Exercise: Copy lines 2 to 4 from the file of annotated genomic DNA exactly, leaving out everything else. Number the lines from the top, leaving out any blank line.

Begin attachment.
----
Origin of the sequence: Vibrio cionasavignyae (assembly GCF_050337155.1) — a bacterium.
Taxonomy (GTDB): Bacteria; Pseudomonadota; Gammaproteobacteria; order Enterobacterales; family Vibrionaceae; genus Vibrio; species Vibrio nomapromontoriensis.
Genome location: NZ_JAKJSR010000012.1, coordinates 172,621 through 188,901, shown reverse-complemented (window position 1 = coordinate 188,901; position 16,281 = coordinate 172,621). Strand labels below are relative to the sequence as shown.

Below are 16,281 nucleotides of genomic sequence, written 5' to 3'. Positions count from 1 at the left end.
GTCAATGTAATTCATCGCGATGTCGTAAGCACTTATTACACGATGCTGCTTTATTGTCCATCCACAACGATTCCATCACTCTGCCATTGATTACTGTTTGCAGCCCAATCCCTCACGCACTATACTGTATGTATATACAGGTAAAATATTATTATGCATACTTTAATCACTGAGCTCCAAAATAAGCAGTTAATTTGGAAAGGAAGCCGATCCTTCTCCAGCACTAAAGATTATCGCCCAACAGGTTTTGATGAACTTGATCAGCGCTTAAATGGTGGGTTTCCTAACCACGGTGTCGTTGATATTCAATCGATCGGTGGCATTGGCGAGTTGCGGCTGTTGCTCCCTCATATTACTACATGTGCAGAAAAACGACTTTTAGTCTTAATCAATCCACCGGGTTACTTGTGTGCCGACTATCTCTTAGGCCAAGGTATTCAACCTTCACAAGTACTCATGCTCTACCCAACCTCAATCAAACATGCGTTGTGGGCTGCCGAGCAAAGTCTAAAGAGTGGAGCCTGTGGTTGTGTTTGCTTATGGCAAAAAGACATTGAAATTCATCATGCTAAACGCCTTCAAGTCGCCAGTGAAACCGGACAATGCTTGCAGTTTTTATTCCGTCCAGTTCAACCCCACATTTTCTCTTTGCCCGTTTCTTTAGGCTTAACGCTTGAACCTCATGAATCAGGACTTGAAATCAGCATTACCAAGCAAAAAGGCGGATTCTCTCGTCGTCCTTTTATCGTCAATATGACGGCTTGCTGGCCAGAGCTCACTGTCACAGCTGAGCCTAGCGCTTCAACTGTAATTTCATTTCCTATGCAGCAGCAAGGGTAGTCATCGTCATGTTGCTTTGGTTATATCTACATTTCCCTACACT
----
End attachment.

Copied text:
Taxonomy (GTDB): Bacteria; Pseudomonadota; Gammaproteobacteria; order Enterobacterales; family Vibrionaceae; genus Vibrio; species Vibrio nomapromontoriensis.
Genome location: NZ_JAKJSR010000012.1, coordinates 172,621 through 188,901, shown reverse-complemented (window position 1 = coordinate 188,901; position 16,281 = coordinate 172,621). Strand labels below are relative to the sequence as shown.

Below are 16,281 nucleotides of genomic sequence, written 5' to 3'. Positions count from 1 at the left end.